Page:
`git status`
```git status```
should give you an overview of which files are new, which have been removed and which have been changed.
All three types of changes can be registered for subsequent versioning via `git add`
All three types of changes can be registered for subsequent versioning via
```git add```
Make sure not to add any binary/compiled files as git is not good at keeping those files and it bloats your repository.
In case you ever accidentally add any file, you can revert the registration (not the actual changes to the file) via
`git reset <file_path_to_unregister>`
```git reset <file_path_to_unregister>```
If you have accidentally changed or deleted a file and would like to reset it to its last stored state, you need to use
`git checkout <file_path_to_restore>`
```git checkout <file_path_to_restore>```
Once you have registered all changed files that you would like to store, run
`git commit`
```git commit```
and enter a message describing the changes you performed.
This will be done using a command line text editor.
......@@ -103,7 +116,7 @@ A good practice would be to add and commit every smallest set of changes to the
If you want to protect your stored versions/commits from hard drive failure/loss or if you plan to cooperate with other people you will want to copy your changes back to the gitlab server.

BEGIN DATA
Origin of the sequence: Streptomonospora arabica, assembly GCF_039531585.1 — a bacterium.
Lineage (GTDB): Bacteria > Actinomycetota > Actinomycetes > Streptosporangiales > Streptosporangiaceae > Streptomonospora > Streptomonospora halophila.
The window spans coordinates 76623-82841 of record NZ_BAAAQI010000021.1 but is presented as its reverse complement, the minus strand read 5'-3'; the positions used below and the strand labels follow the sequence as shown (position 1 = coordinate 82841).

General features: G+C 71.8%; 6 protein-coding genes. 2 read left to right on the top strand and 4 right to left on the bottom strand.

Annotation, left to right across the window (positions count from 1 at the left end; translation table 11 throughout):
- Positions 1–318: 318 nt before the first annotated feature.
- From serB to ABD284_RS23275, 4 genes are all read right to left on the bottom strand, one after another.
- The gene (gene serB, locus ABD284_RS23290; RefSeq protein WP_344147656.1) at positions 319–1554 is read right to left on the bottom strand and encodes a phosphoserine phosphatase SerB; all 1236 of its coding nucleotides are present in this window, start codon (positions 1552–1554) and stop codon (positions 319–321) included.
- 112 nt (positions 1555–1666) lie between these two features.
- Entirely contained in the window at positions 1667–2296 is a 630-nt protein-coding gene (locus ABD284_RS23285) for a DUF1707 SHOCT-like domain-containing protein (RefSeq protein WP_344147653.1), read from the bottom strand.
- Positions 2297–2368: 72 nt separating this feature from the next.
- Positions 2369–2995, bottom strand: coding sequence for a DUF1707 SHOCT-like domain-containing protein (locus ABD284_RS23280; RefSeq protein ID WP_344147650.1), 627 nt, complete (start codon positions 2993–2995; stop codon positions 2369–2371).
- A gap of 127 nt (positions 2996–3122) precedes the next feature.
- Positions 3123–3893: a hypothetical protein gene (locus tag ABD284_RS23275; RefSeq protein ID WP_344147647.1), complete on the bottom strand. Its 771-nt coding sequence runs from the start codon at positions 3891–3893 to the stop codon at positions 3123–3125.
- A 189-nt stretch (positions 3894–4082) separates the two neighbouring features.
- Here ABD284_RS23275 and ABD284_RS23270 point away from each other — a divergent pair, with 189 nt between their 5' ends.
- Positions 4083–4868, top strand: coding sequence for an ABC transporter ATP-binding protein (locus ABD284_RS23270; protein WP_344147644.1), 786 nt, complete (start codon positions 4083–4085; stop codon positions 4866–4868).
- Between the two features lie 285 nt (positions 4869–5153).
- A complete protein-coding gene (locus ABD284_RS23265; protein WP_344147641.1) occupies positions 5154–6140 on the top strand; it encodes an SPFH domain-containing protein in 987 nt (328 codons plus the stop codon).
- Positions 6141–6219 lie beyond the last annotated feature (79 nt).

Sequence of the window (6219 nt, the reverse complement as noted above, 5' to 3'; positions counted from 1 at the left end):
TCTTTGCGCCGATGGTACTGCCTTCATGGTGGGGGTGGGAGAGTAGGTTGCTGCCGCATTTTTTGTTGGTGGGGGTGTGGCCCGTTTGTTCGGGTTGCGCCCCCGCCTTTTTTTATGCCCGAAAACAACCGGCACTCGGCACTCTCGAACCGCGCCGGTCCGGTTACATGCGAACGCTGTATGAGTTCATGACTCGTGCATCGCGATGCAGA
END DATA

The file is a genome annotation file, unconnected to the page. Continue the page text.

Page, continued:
You can always do that by running
`git push`
```git push```
and entering your credentials.
When running this command for the first time, git might recommend running an alternate version of this command to setup the repository even further.
......@@ -112,7 +125,7 @@ Any subsequent pushes can be run by just `git push`.
It might happen that git rejects your push due to changes on the server.
In that case you will need to retrieve the changes on the server using
`git pull`
```git pull```
first.
Git will attempt to unify your changes with the version on the server.
......@@ -133,11 +146,11 @@ You can even grant other people access to your code on the gitlab which should a
The default options for `git push` and `git pull` will only update your own version of the project and will only retrieve changes to your own gitlab repository.
If you ever wish to obtain changes introduced to other remote repositories such as this template repository ("vorlage") you can tell git to specifically look for changes there by calling
`git pull <remote_name>`
```git pull <remote_name>```
most likely
`git pull vorlage`
```git pull vorlage```
Merge conflict might still occur.
You can resolve them the same way that you resolve merge conflicts within your own project.
......@@ -175,7 +188,7 @@ In order to be executable by a computer, the program has to be translated into m
You can use the command
`g++ <source_code_file> -o <name_of_output_program> -std=c++11 -Wall -Werror`
```g++ <source_code_file> -o <name_of_output_program> -std=c++11 -Wall -Werror```
This tells the compiler (g++) where to find the source code and how to name the resulting program.
In case you omit the name of the output program the result will most likely be an executable file called "a.out".
......@@ -185,10 +198,10 @@ If your code does compile without these two options but does not compile with th
A sample invocation of the command:
`g++ src/sample_4.cpp -o sample_4 -std=c++11 -Wall -Werror`
```g++ src/sample_4.cpp -o sample_4 -std=c++11 -Wall -Werror```
And the sample program can then be run by calling
`./sample_4`
```./sample_4```
in the console.